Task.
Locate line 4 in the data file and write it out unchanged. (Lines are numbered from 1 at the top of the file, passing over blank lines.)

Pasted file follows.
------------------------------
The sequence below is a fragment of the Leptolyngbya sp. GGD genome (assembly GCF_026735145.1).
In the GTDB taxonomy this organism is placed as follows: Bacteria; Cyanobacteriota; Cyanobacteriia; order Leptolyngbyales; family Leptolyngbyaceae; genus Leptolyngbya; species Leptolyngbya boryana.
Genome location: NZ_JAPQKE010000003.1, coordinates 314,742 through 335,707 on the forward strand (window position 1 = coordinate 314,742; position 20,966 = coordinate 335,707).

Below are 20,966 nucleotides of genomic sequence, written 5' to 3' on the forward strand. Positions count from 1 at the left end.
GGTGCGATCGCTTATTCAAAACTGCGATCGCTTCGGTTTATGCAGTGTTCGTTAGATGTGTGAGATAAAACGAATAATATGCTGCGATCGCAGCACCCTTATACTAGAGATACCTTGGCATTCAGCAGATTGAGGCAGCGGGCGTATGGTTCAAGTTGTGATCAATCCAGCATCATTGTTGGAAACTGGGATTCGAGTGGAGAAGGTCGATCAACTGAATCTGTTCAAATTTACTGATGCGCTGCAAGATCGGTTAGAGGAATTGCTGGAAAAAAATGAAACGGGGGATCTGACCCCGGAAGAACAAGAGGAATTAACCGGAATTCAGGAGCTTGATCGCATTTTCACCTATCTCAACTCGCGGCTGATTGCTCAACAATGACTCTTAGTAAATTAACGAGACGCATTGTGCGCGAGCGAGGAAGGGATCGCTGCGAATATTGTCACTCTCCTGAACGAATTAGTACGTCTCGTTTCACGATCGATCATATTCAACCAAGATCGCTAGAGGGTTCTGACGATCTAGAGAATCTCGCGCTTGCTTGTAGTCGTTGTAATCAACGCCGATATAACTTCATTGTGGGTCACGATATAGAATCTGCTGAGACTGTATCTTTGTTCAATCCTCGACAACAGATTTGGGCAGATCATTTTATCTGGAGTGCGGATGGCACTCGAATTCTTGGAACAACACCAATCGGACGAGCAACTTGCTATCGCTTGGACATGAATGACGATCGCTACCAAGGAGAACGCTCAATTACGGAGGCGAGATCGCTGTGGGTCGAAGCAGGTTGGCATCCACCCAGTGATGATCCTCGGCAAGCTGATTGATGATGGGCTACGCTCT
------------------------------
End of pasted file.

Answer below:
Below are 20,966 nucleotides of genomic sequence, written 5' to 3' on the forward strand. Positions count from 1 at the left end.